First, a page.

First of all, I want to apologize for the title of this website. I know that you are a person who has many facets and a specific identity, and so am I. So, let’s always remember this: we may have OCD but we are not OCD. We are not a disorder. We are people who are dealing with a disorder.

Believe me, I haven’t always felt like that. I felt like I WAS my OCD. I felt like it defined me. It was literally who I was or who I had become. I could only compare the OCD to an abusive relationship: I felt like without it, maybe I didn’t have my own identity. I had lost myself as I tried to appease the obsessions with compulsions. I worried that if I tried to fight it, it would fight back and destroy me. I was almost convinced that in a battle over who I was and could become, the OCD would win. So what was the point even trying?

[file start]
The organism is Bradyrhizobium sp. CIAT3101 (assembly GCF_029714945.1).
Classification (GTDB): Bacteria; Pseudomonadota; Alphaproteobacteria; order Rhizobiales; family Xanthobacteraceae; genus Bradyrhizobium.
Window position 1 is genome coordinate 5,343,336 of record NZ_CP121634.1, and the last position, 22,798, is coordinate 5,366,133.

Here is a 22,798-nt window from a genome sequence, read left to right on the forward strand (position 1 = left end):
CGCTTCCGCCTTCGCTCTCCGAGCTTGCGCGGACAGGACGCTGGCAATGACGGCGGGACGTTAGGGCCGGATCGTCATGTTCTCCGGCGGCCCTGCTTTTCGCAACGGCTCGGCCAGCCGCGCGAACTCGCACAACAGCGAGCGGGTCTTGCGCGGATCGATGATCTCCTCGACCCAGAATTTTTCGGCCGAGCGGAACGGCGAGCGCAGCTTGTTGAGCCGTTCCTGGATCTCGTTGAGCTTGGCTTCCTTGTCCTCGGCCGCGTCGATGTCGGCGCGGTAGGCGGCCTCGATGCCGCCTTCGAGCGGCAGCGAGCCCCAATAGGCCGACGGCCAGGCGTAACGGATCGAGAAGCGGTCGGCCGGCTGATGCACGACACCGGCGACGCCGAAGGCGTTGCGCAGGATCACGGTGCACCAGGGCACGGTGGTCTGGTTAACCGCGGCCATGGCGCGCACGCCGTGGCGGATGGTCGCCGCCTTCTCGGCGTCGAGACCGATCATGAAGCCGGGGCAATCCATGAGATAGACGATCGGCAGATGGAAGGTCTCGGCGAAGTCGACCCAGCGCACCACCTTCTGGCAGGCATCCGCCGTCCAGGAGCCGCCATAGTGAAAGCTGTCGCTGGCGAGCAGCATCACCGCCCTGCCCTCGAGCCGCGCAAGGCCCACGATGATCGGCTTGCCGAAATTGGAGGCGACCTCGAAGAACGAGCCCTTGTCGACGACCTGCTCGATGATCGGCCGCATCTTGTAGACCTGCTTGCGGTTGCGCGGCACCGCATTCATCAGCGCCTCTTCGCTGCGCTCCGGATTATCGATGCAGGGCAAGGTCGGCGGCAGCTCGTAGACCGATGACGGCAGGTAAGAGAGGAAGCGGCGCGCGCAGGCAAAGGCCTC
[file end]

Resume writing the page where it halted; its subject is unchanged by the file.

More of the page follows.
Frankly, I was scared. Scared? No, I was terrified. I didn’t even want to see who was left there, huddling under all the anxiety and worrying. What if she was worse than the person I had become? What if she wasn’t anyone at all? What if I really was only OCD?

But I couldn’t live like that, not for myself and not for my family. And you know what? After getting help and actually fighting back, I realized that I was still a person. Still me. I started to remember things I used to enjoy. I realized that I could achieve goals I had forgotten about, do things that I had stopped doing out of fear and worry, and actually be myself again.

And so can you.

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